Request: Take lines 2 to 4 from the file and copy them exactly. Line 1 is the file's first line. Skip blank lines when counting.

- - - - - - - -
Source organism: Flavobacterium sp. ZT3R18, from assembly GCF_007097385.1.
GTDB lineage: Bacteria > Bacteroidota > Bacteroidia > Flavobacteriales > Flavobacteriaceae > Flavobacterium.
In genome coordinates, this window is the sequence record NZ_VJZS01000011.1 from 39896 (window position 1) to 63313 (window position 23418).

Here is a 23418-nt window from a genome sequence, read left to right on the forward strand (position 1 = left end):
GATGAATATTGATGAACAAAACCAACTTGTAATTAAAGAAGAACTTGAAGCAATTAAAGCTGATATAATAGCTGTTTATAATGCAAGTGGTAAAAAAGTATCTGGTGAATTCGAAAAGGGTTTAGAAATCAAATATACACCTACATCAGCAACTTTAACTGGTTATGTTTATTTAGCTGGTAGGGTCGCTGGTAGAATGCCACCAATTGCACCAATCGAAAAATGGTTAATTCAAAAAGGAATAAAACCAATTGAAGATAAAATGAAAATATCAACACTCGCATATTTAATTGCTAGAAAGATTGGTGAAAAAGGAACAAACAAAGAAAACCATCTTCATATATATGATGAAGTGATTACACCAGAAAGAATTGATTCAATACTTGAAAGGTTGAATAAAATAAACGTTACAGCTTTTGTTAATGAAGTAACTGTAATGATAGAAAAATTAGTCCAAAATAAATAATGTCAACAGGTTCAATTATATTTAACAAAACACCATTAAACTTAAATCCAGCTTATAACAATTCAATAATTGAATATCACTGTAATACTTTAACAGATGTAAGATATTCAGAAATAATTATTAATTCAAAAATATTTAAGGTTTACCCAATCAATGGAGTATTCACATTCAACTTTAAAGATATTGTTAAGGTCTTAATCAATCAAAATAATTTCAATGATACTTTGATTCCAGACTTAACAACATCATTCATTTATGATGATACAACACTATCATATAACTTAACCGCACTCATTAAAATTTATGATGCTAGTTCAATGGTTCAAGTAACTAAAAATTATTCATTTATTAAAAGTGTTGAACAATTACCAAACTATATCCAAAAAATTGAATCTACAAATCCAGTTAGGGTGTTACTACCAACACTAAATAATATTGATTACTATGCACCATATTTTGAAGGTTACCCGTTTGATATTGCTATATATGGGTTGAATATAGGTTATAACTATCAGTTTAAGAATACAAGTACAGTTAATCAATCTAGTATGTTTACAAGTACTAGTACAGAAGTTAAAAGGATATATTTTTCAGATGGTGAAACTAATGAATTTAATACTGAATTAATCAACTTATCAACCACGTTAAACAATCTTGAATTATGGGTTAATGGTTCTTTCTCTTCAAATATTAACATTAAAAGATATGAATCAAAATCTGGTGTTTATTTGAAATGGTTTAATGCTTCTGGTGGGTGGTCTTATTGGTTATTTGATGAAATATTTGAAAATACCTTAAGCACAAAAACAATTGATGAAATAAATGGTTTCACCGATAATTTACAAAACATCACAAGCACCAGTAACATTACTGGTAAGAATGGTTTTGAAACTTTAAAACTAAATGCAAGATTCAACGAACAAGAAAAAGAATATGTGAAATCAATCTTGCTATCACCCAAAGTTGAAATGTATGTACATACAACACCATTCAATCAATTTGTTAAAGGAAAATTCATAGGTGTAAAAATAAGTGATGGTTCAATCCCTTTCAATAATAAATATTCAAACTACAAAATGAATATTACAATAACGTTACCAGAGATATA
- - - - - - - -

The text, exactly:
GTDB lineage: Bacteria > Bacteroidota > Bacteroidia > Flavobacteriales > Flavobacteriaceae > Flavobacterium.
In genome coordinates, this window is the sequence record NZ_VJZS01000011.1 from 39896 (window position 1) to 63313 (window position 23418).

Here is a 23418-nt window from a genome sequence, read left to right on the forward strand (position 1 = left end):